However, as some noted, among the processes that did not work as expected in the organisation of the Dakar forum was the process of agglutination of self-organised activities. Part of the event methodology since 2005 this process would facilitate the convergence of different workshops and seminars organisers towards shared activities. Whereas the practice does not oblige anyone to work with undesired partners, it does convey information around converging or similar topics to activists and organisations who might be interested in networking and finding potential new partners. If the agglutination had been more successful, it was argued, a considerably small number of events would have to compete for the fewer spaces available at the university and perhaps no competition for those spaces would have happened (as a Indian activist put it, the open space this year had become a grab-a-space space).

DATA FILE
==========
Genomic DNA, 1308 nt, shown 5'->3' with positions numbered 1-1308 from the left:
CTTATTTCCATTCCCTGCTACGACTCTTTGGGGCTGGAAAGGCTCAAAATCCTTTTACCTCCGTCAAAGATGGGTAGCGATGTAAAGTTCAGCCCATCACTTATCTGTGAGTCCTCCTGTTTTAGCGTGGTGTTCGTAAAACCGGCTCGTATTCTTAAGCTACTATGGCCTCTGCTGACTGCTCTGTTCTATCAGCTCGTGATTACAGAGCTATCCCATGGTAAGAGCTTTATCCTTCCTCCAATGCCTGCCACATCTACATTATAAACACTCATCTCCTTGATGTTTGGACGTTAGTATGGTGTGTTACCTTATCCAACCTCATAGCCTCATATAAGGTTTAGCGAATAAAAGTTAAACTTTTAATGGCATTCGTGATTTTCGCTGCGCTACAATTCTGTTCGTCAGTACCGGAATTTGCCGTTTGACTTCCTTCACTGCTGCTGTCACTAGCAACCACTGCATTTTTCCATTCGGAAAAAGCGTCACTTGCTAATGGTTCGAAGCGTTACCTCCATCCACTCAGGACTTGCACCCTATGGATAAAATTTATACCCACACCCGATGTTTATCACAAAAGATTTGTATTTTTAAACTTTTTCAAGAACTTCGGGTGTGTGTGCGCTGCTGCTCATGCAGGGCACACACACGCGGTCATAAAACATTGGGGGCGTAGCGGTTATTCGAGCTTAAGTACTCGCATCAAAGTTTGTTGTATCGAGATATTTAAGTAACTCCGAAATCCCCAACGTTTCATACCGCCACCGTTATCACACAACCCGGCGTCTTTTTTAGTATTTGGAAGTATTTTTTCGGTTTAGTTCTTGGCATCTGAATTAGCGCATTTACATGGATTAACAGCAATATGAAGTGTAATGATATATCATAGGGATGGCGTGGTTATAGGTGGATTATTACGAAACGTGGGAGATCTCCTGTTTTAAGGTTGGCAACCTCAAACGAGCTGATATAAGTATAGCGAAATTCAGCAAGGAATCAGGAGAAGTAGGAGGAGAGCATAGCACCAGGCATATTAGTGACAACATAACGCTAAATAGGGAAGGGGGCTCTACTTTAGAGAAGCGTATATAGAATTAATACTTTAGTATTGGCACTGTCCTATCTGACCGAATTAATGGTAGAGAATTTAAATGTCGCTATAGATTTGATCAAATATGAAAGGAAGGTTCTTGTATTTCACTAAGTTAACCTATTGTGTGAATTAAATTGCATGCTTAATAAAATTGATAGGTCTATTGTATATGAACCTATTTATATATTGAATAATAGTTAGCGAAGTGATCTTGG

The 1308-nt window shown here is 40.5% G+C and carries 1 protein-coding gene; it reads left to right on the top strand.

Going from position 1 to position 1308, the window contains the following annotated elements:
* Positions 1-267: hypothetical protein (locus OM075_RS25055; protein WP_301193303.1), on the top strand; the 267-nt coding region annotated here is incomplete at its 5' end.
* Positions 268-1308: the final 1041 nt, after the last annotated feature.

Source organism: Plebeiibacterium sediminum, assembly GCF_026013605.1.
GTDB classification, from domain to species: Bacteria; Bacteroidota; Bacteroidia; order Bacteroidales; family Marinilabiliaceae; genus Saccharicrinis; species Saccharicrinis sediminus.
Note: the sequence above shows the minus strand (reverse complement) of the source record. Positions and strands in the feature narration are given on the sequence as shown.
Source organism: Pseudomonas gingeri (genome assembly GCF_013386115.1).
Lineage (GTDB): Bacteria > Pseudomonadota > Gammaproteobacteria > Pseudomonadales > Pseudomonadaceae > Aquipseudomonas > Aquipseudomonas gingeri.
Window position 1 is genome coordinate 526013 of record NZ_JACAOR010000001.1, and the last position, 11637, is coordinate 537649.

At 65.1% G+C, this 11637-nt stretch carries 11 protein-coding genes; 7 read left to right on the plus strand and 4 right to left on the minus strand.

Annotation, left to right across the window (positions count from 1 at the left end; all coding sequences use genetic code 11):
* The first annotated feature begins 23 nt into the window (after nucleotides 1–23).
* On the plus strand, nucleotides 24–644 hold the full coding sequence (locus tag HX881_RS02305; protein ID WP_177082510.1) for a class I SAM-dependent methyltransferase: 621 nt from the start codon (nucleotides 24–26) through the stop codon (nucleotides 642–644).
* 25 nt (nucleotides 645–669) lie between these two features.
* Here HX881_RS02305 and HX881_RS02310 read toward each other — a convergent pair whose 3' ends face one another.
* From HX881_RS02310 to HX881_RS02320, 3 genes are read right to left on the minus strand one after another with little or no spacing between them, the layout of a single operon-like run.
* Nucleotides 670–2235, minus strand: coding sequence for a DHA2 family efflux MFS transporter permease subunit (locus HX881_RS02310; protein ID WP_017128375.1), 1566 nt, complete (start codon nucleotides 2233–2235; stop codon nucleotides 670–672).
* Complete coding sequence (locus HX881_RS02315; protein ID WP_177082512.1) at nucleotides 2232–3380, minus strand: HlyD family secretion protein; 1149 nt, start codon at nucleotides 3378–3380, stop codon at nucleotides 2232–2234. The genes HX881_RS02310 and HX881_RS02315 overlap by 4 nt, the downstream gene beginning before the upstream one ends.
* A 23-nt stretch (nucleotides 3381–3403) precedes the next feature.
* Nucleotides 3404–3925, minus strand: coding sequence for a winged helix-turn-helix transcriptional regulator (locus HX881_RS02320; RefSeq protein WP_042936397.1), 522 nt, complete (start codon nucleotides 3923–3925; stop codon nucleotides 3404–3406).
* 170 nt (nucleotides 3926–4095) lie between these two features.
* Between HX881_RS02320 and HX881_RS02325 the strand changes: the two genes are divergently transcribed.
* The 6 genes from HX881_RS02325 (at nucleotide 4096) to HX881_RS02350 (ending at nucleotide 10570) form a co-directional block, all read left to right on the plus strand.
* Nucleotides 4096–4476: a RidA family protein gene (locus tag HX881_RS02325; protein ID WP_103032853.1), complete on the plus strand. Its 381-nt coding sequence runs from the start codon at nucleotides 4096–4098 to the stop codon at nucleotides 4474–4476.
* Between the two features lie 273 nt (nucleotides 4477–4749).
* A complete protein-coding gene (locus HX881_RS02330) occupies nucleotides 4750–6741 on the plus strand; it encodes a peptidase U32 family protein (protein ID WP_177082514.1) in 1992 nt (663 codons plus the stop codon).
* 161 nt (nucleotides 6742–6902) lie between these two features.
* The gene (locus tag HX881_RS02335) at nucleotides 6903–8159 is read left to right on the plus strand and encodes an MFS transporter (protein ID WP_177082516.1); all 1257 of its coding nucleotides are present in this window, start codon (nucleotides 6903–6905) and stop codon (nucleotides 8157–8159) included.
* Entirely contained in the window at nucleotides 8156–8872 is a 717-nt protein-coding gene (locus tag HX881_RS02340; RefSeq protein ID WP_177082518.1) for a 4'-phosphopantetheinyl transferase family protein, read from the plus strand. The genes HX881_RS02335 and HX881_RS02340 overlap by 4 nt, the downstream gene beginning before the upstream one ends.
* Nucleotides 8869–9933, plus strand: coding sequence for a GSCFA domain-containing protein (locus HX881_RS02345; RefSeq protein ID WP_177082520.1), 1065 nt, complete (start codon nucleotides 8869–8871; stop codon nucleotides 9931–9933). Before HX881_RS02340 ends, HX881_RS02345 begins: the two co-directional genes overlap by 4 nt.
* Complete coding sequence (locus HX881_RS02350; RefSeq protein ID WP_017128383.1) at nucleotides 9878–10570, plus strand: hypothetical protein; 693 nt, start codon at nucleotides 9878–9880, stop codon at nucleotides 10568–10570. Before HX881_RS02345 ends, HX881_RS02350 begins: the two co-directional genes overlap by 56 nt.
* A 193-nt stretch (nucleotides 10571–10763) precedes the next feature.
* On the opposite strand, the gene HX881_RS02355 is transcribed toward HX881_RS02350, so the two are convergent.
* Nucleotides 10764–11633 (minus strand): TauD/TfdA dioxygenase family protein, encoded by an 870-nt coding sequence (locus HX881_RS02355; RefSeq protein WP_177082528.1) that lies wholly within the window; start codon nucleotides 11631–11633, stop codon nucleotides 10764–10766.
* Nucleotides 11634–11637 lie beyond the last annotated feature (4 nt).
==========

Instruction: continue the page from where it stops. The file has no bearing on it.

And this was the hardest reality that confronted participants, organisers and IC members who tried to assess what happened. Yes, what happened in the first few days of the forum? Why people were welcomed by a mayhem of moved rooms of lacking definitive schedule and new impromptu locations? Simple, the new university rector did not fulfil the commitments taken by the previous who had promised both the suspension of classes during the forum to allow students to be exposed to the WSF events and the allocation to the organisers of the forum of the entire campus for their activity. When such opportunity was denied, at the very last moment, a wave of panic spread among the organisers and soon enough that became confusion and even frustration among some participants. New tents were pitched to host the events and a lot of creative scheduling had to be performed by all but it took a while for all to become familiar enough with spaces and schedules (posted daily in notice boards around the campus). In the end some suggest that only 80% of the planned could take place as originally planned.